I’ve read so much of Dickens, but not of Hemingway. An author who critiqued my work told me that I would like Hemingway’s books, and so far, I have liked the one that I have read, The Old Man and the Sea.

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  2. I feel too lazy to do anything anymore. My blog has officially (or unofficially) died, along with any other social networking thing I had. I’m just commenting because you sent me a link to your blog, and the snow (the parts that you can see) is awesome. Oh and because I wanted to comment on some of the books you wrote about.

    Anyway, onto the books. As the Aspiring Scribbler mentioned, the movie Lord of the Flies isn’t good. I disliked the book too actually, but maybe that’s because my class spent over a month discussing it over and over. Ugh. Yes. Well, actually, I think it was okay, albeit a bit sad and violent. There’s no cursing though. The slow descent into savagery is fairly intriguing.

    I have about the same to say about Of Mice and Men as I said about the above. It’s violent too, but there’s a lot more curse words. The characters in the book use the n-word and derogatory female names frequently. Also, the ending is rather sad and there’s a lot of death in it. The plot is rather slow, however, it is a rather short book, so it would be a quick and easy read, and the descriptions of the settings are superb.

    Moving on the J.R.R Tolkien’s novels. I’m currently reading the Lord of the Rings trilogy. At times, it is a little slow, but otherwise it is a very entertaining read. And the Hobbit is absolutely amazing. If you didn’t know already, the third Hobbit movie is coming out December 17th and I am positively excited about it! The first two movies were outstanding, but back to the books: The Hobbit, I find, is a magnificent read. I would recommend reading that before you read the Lord of the Rings, otherwise there will be some stuff you will have difficultly understanding in the Lord of the Rings. All in all, J.R.R Tolkien is bloody brilliant.

    There’s quite a bit more I’d like to comment on (like coughTreasureIslandcough) but I feel like this comment is already far too long so I will not. I apologize for this significantly long comment.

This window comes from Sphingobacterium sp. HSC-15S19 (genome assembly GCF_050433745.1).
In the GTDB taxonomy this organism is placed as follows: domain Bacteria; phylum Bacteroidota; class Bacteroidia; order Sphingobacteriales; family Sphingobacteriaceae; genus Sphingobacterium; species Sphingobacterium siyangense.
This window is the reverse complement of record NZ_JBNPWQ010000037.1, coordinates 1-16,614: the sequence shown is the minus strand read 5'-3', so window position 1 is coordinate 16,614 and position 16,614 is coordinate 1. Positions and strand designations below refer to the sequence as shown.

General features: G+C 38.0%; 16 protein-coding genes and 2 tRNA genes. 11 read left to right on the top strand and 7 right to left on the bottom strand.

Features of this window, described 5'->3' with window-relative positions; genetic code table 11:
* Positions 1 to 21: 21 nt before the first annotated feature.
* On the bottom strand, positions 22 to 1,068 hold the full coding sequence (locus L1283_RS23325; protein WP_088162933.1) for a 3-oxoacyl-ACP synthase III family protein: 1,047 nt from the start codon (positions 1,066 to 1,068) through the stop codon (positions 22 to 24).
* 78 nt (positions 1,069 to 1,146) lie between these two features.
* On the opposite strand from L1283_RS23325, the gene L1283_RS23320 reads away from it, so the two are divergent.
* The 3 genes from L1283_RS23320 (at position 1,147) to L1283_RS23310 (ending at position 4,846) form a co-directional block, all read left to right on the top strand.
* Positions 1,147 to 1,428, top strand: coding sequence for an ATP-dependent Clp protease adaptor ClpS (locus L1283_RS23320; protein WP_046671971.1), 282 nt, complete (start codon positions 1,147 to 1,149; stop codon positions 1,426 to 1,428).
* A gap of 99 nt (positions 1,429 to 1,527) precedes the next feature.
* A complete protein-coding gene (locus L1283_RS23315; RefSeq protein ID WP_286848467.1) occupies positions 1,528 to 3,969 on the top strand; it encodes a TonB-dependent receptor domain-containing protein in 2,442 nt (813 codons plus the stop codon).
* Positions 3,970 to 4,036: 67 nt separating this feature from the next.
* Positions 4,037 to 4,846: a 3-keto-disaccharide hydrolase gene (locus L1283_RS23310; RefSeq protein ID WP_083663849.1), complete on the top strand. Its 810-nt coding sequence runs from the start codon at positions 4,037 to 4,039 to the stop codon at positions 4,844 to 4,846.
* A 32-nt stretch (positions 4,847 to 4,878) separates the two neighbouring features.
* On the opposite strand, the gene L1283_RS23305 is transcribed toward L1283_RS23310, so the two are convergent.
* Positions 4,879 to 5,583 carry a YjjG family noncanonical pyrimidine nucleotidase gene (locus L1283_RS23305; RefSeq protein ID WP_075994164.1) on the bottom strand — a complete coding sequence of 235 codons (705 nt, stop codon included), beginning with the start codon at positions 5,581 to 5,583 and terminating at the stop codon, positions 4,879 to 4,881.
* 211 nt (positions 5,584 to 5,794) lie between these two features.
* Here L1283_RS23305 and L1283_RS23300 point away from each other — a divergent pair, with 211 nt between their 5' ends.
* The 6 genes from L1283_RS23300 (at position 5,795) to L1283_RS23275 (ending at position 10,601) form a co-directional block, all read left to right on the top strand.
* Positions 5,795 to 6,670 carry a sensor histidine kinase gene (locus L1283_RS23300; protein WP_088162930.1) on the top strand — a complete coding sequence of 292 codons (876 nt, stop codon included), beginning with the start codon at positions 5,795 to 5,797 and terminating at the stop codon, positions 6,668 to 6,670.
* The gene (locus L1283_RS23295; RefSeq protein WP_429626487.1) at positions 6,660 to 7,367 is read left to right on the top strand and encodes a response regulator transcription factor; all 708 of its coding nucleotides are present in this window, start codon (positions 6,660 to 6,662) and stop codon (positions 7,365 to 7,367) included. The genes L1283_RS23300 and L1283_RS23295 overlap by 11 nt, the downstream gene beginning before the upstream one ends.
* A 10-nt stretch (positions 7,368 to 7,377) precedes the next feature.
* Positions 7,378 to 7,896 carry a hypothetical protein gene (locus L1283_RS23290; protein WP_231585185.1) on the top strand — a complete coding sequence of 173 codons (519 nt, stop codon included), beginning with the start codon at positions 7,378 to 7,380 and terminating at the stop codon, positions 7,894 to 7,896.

But more importantly sorry for never checking your (and everyone else’s) blog(s) and for never updating mine.

    Good luck with your reading!

    ~Dreamer
    (I always liked that weird curl squiggle in front of my pen name. Makes me look professional, don’t you think?)

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    1. You’re back! Don’t worry about not blogging or checking our blogs. I know how rough getting adjusted to high school has been for me and I’m sure it’s been busy for you, too.

      I hope The Lord of the Flies is better than it sounds like the movie was. Talking about the same book for one month sounds horrible. What class was it? Was it at the school that you go to now or was it before last year?

      Well I didn’t know Of Mice and Men was like that…I guess I should expect it, though, because it’s one of the more modern classics. I might possibly skimp on that one.

      I love J.R.R. Tolkien. I actually have read The Hobbit and The Lord of the Rings before, so they’re on my list for a reread. All of those books were amazing, but I really liked The Hobbit more than LOTR. I agree that LOTR can be slow at times, but other than that, is an awesome book. And yes, I did read The Hobbit before I read LOTR because The Hobbit takes place a while before LOTR. That’s why it doesn’t make sense that they made the LOTR movies before The Hobbit movies. Speaking of the movies, I AM SO EXCITED THAT THE BATTLE OF THE FIVE ARMIES IS COMING OUT IN ONE WEEK!!! But at the same time, I’m sad that it’s coming to an end. *cries* J. R. R. Tolkien is bloody brilliant.